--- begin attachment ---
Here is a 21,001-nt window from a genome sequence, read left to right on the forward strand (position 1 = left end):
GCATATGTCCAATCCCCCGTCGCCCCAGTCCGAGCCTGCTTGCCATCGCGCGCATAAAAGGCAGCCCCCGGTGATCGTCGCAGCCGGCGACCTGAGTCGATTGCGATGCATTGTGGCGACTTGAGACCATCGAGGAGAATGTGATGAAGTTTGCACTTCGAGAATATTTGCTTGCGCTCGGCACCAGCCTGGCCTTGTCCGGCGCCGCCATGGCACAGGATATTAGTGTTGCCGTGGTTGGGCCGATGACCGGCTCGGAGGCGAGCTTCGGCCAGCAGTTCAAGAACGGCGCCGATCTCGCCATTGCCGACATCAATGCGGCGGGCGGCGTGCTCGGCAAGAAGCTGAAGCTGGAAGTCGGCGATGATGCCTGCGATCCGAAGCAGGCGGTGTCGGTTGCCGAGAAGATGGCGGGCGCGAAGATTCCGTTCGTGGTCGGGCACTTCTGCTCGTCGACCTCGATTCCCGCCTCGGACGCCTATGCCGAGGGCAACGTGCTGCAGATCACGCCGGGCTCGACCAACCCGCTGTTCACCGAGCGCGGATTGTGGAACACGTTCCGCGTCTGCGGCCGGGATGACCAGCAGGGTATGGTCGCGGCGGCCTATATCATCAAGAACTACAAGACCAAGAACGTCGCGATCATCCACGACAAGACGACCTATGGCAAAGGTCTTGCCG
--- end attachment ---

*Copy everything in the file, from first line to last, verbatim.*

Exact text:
Here is a 21,001-nt window from a genome sequence, read left to right on the forward strand (position 1 = left end):
GCATATGTCCAATCCCCCGTCGCCCCAGTCCGAGCCTGCTTGCCATCGCGCGCATAAAAGGCAGCCCCCGGTGATCGTCGCAGCCGGCGACCTGAGTCGATTGCGATGCATTGTGGCGACTTGAGACCATCGAGGAGAATGTGATGAAGTTTGCACTTCGAGAATATTTGCTTGCGCTCGGCACCAGCCTGGCCTTGTCCGGCGCCGCCATGGCACAGGATATTAGTGTTGCCGTGGTTGGGCCGATGACCGGCTCGGAGGCGAGCTTCGGCCAGCAGTTCAAGAACGGCGCCGATCTCGCCATTGCCGACATCAATGCGGCGGGCGGCGTGCTCGGCAAGAAGCTGAAGCTGGAAGTCGGCGATGATGCCTGCGATCCGAAGCAGGCGGTGTCGGTTGCCGAGAAGATGGCGGGCGCGAAGATTCCGTTCGTGGTCGGGCACTTCTGCTCGTCGACCTCGATTCCCGCCTCGGACGCCTATGCCGAGGGCAACGTGCTGCAGATCACGCCGGGCTCGACCAACCCGCTGTTCACCGAGCGCGGATTGTGGAACACGTTCCGCGTCTGCGGCCGGGATGACCAGCAGGGTATGGTCGCGGCGGCCTATATCATCAAGAACTACAAGACCAAGAACGTCGCGATCATCCACGACAAGACGACCTATGGCAAAGGTCTTGCCG